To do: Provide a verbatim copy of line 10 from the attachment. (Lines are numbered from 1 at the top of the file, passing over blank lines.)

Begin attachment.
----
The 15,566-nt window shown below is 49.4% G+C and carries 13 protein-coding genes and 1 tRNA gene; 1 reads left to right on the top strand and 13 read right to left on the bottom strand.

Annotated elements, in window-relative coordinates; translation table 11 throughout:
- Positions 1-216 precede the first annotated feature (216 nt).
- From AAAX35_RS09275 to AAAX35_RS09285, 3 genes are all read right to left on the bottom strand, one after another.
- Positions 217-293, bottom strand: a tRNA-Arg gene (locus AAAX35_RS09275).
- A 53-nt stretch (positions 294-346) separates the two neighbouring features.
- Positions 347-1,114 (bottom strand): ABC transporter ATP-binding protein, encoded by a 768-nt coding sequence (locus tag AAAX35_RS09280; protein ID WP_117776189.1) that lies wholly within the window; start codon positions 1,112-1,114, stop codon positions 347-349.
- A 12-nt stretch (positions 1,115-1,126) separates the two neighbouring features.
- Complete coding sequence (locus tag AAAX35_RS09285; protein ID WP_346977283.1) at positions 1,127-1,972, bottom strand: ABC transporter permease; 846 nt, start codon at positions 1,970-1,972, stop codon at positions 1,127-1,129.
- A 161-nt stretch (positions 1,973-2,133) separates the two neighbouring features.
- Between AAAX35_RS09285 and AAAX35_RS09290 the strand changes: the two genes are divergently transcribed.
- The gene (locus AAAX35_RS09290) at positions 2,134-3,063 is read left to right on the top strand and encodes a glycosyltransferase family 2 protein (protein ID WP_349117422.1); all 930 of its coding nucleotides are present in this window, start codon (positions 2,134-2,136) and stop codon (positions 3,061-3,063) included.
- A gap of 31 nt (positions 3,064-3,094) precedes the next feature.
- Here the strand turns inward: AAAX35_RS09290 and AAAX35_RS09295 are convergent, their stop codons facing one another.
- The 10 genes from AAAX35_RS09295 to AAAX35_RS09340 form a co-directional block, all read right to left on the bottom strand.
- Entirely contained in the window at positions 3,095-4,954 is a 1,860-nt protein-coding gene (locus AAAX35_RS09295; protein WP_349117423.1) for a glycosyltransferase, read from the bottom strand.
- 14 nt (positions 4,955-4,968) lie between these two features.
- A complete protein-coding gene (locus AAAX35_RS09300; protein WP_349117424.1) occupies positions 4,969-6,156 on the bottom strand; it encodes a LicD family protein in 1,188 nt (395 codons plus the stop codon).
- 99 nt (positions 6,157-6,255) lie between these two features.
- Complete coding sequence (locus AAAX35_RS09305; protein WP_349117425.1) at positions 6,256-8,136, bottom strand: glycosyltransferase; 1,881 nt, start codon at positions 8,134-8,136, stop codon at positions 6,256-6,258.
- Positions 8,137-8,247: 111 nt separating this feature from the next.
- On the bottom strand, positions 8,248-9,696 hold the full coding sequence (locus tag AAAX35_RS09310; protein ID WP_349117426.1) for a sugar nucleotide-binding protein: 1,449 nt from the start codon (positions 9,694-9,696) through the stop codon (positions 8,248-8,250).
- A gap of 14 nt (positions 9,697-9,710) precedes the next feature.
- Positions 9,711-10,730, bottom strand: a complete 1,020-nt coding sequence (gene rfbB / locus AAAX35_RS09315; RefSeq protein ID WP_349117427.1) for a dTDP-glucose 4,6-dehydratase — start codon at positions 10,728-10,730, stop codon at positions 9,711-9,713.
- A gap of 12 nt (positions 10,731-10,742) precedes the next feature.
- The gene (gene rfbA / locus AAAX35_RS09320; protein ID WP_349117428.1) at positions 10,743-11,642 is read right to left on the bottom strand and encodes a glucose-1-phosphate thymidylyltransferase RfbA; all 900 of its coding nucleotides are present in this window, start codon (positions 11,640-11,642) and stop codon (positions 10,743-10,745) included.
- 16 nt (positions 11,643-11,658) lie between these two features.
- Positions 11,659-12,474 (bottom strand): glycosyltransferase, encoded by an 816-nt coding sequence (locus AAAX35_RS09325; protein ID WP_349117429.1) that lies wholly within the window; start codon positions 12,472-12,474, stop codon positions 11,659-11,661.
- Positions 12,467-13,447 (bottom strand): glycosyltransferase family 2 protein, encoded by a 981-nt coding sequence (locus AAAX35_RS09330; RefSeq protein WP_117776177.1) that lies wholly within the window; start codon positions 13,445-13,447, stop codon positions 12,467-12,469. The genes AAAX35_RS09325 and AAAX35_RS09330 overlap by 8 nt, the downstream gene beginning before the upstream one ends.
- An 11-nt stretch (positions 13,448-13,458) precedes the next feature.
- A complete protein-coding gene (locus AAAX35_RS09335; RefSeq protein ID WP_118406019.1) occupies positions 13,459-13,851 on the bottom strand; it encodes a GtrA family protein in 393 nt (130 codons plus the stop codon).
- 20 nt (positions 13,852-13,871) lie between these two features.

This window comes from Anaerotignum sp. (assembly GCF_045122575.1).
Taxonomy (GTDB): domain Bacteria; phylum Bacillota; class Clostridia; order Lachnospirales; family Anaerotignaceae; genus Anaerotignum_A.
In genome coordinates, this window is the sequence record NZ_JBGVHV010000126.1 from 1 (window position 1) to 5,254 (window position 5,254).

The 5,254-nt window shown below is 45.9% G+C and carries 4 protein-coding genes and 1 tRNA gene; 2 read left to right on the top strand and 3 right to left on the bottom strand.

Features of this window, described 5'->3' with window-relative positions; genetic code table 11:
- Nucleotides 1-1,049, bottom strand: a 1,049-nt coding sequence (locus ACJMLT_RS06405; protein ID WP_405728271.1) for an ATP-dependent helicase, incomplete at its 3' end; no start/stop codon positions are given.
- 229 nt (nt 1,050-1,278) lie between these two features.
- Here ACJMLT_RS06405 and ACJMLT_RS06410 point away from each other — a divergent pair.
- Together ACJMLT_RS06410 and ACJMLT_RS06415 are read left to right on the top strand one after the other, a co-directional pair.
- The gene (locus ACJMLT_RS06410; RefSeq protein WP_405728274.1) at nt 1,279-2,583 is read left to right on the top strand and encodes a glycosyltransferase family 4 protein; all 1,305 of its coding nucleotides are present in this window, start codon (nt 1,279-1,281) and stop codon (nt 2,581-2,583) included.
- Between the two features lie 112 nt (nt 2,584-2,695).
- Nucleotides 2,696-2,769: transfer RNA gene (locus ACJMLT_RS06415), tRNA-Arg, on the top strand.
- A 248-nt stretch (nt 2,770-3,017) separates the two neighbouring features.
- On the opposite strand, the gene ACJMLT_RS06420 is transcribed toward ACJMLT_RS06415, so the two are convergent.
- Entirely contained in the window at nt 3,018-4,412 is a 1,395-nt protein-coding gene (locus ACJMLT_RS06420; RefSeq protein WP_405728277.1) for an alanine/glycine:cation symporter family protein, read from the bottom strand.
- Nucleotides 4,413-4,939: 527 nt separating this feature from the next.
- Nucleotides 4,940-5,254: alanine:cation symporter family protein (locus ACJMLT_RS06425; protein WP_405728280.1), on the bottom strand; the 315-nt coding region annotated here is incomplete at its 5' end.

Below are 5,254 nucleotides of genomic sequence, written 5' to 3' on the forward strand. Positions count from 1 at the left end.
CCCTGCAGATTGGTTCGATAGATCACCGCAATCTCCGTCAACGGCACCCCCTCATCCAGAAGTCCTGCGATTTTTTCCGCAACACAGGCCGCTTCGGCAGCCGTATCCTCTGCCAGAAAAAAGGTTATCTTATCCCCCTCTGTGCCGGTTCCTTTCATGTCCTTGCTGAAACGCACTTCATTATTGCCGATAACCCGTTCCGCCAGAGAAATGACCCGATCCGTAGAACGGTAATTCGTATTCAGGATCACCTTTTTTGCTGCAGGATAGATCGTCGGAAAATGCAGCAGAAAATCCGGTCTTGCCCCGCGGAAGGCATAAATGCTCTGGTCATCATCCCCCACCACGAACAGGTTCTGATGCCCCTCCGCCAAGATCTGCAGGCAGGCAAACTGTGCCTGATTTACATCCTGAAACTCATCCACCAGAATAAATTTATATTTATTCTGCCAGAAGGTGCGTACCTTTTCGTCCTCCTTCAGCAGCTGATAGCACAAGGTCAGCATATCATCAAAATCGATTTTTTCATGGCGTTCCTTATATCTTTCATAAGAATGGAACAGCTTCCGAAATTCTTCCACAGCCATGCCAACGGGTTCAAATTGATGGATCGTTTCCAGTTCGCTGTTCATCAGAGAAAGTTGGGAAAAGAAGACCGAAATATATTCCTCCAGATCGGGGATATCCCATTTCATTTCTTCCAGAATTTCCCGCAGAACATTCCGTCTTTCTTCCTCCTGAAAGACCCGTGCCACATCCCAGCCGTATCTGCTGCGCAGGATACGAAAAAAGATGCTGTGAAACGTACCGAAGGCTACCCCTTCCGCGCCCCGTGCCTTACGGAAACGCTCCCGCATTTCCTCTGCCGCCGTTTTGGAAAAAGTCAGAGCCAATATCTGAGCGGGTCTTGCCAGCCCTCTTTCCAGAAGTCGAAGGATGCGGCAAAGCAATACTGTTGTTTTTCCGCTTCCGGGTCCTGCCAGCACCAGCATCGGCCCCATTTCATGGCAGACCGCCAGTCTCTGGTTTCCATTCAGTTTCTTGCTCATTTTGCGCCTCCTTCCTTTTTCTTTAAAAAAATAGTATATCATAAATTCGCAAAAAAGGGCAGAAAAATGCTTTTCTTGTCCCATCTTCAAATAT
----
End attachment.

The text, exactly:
- A 161-nt stretch (positions 1,973-2,133) separates the two neighbouring features.